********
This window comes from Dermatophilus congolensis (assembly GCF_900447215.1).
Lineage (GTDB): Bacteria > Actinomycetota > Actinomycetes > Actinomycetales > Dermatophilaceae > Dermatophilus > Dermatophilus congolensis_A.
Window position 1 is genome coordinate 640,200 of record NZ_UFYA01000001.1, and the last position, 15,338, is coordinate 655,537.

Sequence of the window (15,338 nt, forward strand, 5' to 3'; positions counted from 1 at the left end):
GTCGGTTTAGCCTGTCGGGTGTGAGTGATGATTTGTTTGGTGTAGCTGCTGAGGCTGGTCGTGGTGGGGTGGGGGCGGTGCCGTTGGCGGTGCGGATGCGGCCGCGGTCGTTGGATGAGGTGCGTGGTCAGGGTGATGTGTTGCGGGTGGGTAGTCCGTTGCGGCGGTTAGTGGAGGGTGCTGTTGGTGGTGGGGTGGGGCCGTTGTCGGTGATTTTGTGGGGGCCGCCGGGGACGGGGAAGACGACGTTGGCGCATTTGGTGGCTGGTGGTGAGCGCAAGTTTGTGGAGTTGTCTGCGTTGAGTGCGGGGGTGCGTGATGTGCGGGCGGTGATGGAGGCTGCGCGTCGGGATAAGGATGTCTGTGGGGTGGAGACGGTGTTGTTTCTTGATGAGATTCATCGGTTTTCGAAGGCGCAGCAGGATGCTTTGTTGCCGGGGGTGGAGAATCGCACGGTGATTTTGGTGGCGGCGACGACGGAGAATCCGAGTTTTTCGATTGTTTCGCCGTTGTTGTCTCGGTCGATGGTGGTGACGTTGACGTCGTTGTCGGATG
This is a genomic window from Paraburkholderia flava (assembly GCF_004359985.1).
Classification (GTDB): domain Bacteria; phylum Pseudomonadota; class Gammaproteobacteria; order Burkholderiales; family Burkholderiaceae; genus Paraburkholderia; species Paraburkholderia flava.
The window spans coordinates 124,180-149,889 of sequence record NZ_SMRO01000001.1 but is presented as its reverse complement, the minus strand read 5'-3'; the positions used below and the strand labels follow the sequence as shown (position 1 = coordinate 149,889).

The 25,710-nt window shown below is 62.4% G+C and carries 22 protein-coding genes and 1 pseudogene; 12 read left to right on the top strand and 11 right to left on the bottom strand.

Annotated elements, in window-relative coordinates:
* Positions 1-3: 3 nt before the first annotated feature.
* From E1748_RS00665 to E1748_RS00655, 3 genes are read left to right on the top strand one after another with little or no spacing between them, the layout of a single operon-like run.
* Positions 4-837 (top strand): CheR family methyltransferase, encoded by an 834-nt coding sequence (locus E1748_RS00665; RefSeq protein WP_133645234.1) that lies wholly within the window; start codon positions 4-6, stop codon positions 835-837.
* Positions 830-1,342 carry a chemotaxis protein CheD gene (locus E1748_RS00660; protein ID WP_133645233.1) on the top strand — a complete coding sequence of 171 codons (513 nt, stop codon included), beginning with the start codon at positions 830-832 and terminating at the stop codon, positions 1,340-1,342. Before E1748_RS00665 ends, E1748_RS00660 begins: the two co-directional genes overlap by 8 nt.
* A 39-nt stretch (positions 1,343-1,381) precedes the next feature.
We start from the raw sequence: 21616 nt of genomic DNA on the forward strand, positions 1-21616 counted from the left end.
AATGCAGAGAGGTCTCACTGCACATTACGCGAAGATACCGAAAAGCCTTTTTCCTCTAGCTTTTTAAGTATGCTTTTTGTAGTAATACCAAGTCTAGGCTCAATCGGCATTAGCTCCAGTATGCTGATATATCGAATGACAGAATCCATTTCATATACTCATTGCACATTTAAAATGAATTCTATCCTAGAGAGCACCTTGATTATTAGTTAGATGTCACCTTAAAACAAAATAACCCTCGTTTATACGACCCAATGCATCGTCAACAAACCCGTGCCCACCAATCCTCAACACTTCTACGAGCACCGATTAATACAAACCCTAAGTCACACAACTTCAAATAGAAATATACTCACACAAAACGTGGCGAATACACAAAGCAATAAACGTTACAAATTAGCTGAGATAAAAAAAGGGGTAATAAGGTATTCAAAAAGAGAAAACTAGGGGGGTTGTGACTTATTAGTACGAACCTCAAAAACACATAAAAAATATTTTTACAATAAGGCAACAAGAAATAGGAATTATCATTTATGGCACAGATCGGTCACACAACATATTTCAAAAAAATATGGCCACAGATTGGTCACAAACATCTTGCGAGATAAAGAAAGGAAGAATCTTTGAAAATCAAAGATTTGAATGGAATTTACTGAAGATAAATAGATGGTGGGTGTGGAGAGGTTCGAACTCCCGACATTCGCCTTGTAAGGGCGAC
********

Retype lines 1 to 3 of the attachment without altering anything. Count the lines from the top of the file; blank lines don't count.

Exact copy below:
This window comes from Dermatophilus congolensis (assembly GCF_900447215.1).
Lineage (GTDB): Bacteria > Actinomycetota > Actinomycetes > Actinomycetales > Dermatophilaceae > Dermatophilus > Dermatophilus congolensis_A.
Window position 1 is genome coordinate 640,200 of record NZ_UFYA01000001.1, and the last position, 15,338, is coordinate 655,537.